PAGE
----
IRS Warns of Potentially Outdated Information on Child Tax Credit Portal, Mailed CTC Letters

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In a fact sheet released on Jan. 28, the IRS urged people to use the information on their individual online taxpayer account for the most accurate figures on the amount to include when doing their taxes and claiming the child tax credit (CTC). The IRS would go on to say, via the fact sheet, that certain information provided by the CTC portal could potentially be out of date.

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Starting on Jan. 31, “you can find the advance child tax credit payment information you need to file your 2021 tax return in your online account,” the IRS detailed in its release. “Until then, use the amount in Letter 6419 sent by mail. Don’t use the payment details in the child tax credit portal.”

The IRS reiterated that — when in doubt about the CTC amount to be claimed — check your IRS Online Account. Here, the IRS is referring to your general online IRS account, not your account specific to the child tax credit, which has its own online portal. 

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Some taxpayers may receive a letter from the IRS stating an incorrect accounting of CTC payments having been delivered. In the fact sheet, the IRS laid out some reasons as to why this amount can be incorrect.

  • You moved or changed bank information: The IRS said that those who receive a letter stating incorrect payment amounts generally involve people who moved or changed bank accounts in Dec. 2021 — persons whose checks were returned as undeliverable or had their direct deposits outright rejected. If you believe your letter is not accurate as a result of such a scenario, it’s crucial you check the payments as displayed in your IRS Online Account.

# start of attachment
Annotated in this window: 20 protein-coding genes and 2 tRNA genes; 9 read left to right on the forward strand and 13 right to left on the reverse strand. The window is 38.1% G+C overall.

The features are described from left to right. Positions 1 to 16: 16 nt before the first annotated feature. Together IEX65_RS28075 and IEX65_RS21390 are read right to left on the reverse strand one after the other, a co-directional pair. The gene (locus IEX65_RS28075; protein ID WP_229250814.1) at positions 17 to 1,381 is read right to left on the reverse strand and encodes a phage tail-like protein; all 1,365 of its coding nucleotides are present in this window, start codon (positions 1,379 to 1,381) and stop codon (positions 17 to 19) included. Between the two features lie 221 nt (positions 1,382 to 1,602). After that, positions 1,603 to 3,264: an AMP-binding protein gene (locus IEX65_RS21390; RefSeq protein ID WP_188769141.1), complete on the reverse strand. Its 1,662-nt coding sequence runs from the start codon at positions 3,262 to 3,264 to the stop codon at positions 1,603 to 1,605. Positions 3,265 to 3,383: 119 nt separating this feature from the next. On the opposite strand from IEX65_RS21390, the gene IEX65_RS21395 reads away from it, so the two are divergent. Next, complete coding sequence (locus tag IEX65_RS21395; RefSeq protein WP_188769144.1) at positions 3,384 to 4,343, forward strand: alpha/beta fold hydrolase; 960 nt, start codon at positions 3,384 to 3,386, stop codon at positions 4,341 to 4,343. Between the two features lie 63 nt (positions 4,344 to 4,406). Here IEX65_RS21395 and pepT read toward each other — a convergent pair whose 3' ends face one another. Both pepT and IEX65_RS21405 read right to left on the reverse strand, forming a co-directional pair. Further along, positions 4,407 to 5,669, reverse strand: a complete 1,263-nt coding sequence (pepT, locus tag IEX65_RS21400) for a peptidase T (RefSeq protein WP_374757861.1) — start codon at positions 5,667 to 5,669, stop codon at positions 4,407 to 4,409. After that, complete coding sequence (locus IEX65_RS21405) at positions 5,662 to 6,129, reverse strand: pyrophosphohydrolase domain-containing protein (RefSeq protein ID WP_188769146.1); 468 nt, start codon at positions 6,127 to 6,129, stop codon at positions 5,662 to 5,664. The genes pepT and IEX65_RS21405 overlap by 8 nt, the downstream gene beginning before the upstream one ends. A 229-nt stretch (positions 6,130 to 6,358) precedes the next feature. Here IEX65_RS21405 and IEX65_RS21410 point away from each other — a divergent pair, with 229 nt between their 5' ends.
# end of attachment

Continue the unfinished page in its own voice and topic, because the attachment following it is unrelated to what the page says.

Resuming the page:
• You are married and file jointly: Married couples who file jointly will need to pay special attention to their CTC notices. Letters are being sent to married taxpayers who filed jointly separately, which means that you and your spouse will need to combine the information from both letters when you file your return. If you feel one or both letters contain inaccuracies, your IRS Online Account will have the most accurate up-to-date information.

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About the Author

Georgina Tzanetos is a former financial advisor who studied post-industrial capitalist structures at New York University. She has eight years of experience with concentrations in asset management, portfolio management, private client banking, and investment research. Georgina has written for Investopedia and WallStreetMojo. 
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